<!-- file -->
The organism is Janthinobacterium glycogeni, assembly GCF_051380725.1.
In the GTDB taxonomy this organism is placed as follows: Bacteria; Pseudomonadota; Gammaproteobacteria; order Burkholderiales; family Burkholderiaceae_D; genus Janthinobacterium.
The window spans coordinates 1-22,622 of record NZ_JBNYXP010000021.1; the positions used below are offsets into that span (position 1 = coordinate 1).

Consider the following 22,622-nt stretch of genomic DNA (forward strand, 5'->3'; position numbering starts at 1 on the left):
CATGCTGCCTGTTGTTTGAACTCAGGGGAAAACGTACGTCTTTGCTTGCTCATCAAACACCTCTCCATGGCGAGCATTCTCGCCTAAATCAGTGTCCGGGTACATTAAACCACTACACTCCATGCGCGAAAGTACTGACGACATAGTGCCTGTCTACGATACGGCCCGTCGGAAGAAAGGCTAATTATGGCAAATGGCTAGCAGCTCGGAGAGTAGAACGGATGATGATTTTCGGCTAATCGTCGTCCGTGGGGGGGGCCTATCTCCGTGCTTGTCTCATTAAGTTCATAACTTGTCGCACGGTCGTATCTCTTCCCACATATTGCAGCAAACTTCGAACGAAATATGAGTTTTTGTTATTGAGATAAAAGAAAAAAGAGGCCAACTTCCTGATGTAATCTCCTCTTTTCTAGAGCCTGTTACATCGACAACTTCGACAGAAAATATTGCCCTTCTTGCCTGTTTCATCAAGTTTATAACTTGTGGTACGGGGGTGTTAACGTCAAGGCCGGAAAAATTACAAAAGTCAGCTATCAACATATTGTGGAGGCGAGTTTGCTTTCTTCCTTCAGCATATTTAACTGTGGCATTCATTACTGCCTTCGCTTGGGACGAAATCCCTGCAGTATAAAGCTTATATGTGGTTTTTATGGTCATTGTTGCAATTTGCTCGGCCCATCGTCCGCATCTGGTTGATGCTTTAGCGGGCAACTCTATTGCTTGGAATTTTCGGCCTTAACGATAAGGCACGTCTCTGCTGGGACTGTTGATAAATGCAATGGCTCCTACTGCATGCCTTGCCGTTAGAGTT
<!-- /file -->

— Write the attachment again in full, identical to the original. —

The organism is Janthinobacterium glycogeni, assembly GCF_051380725.1.
In the GTDB taxonomy this organism is placed as follows: Bacteria; Pseudomonadota; Gammaproteobacteria; order Burkholderiales; family Burkholderiaceae_D; genus Janthinobacterium.
The window spans coordinates 1-22,622 of record NZ_JBNYXP010000021.1; the positions used below are offsets into that span (position 1 = coordinate 1).

Consider the following 22,622-nt stretch of genomic DNA (forward strand, 5'->3'; position numbering starts at 1 on the left):
CATGCTGCCTGTTGTTTGAACTCAGGGGAAAACGTACGTCTTTGCTTGCTCATCAAACACCTCTCCATGGCGAGCATTCTCGCCTAAATCAGTGTCCGGGTACATTAAACCACTACACTCCATGCGCGAAAGTACTGACGACATAGTGCCTGTCTACGATACGGCCCGTCGGAAGAAAGGCTAATTATGGCAAATGGCTAGCAGCTCGGAGAGTAGAACGGATGATGATTTTCGGCTAATCGTCGTCCGTGGGGGGGGCCTATCTCCGTGCTTGTCTCATTAAGTTCATAACTTGTCGCACGGTCGTATCTCTTCCCACATATTGCAGCAAACTTCGAACGAAATATGAGTTTTTGTTATTGAGATAAAAGAAAAAAGAGGCCAACTTCCTGATGTAATCTCCTCTTTTCTAGAGCCTGTTACATCGACAACTTCGACAGAAAATATTGCCCTTCTTGCCTGTTTCATCAAGTTTATAACTTGTGGTACGGGGGTGTTAACGTCAAGGCCGGAAAAATTACAAAAGTCAGCTATCAACATATTGTGGAGGCGAGTTTGCTTTCTTCCTTCAGCATATTTAACTGTGGCATTCATTACTGCCTTCGCTTGGGACGAAATCCCTGCAGTATAAAGCTTATATGTGGTTTTTATGGTCATTGTTGCAATTTGCTCGGCCCATCGTCCGCATCTGGTTGATGCTTTAGCGGGCAACTCTATTGCTTGGAATTTTCGGCCTTAACGATAAGGCACGTCTCTGCTGGGACTGTTGATAAATGCAATGGCTCCTACTGCATGCCTTGCCGTTAGAGTT